Here is my guide to making the world’s best drip coffee at home in 6 easy steps:

1. Buy a Technivorm

If we’re talking auto drip machines, this is the only one worth having.  Yeah, you can do pour-over a lot less expensively.  But if you value cleanliness and convenience, this is your only real option.  Not to mention clean cup – the usual substitute for drip is a French press, which is a great method, but you will always have sediment in that cup.  The Technivorm cup is clean, which is great for many highly nuanced coffees.  I know Technivorm is a little pricey, but take comfort in the fact that they have a great track record of durability, a great warranty, and you will save a ton by buying less coffee out of the house.

2. Use More Coffee

Technivorm instructions call for “6 scoops” to brew a full pot.  The scoop they supply yields about 10 grams per scoop, so that’s about 60 grams per pot.  No matter what I did (within reason, and some things outside the bounds of reason), I couldn’t get the total dissolved solids over 1.2% with just 60 grams (1.4% is the target).  No, what I’ve found is that you need 85 grams.

3.  Use a Finer Grind

In addition to more coffee, I’ve found that a finer grind than most people’s auto drip grind is required.  On our Bunn grinders (the kind they have in the supermarket), there is a setting for “drip”, which is slightly finer than the “auto drip” setting.  This setting works pretty well.  Obviously, you’ll need to experiment, but the answer may wind up being “finer than you initially think”.

4.  Use a Gold Filter

Paper filters taste bad.  Period.  I have read all kinds of reviews from all kinds of coffee people making recommendations about which paper filter is least bad.  Invest $30 and get yourself a gold filter.  It’s not as convenient at paper, but it makes a better cup.  And it’s better for the planet.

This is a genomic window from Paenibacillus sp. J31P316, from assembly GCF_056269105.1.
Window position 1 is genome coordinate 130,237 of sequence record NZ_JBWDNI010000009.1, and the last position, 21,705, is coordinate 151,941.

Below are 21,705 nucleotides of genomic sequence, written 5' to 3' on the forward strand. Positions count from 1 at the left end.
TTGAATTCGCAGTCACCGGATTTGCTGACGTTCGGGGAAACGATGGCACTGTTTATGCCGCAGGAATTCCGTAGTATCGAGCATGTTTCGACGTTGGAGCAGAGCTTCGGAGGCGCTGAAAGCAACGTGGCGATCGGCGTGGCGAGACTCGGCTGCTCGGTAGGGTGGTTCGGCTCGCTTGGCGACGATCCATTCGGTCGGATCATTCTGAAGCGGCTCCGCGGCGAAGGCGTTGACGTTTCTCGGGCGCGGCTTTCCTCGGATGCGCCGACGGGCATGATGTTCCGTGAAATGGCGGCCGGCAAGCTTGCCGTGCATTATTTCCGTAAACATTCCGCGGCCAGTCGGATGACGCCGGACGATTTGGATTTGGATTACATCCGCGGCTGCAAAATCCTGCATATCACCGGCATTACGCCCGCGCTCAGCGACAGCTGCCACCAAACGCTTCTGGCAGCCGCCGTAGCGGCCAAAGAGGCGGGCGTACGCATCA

5.  Agitate at the Beginning of the Cycle

Technivorm has a nice spray head.  Best in class, I would have to say.  But it’s no FETCO Extractor with Cascading Spray Dome, and a basket large enough to bathe a small puppy.  So it still helps to stir the grinds in the first 20 seconds of the brew cycle.  I use a chopstick.  Beyond the first 20 seconds, there is no need to continue agitation.

6.  Use the Funnel Shutoff to Increase Extraction at the End of the Cycle

As you see the last of the water leave the tank, shut off the flow control on the brew basket, and let the water hang in the basket for about 30 seconds.  This increases the TDS about 0.05%.  Doesn’t seem like much, but it’s a difference you can taste.

Now, tips #2, 3 and 5 are a bit of a double-edged sword.  The problem is, following my guidelines, you are pushing the limits of the Technivorm basket.  Be careful not to overflow it, cause that’s a mess.  I recommend you work your way up on the amount of coffee, and work your way down on the grind size till you find the edge yourself, for your setup.  Because I did my experimenting in a shop with a concrete floor and a floor drain.  I wouldn’t want to jump into this too fast over my wooden kitchen floors.

Your mileage may vary, of course, but these are some concepts to help you get absolutely everything out of yout Technivorm brewer.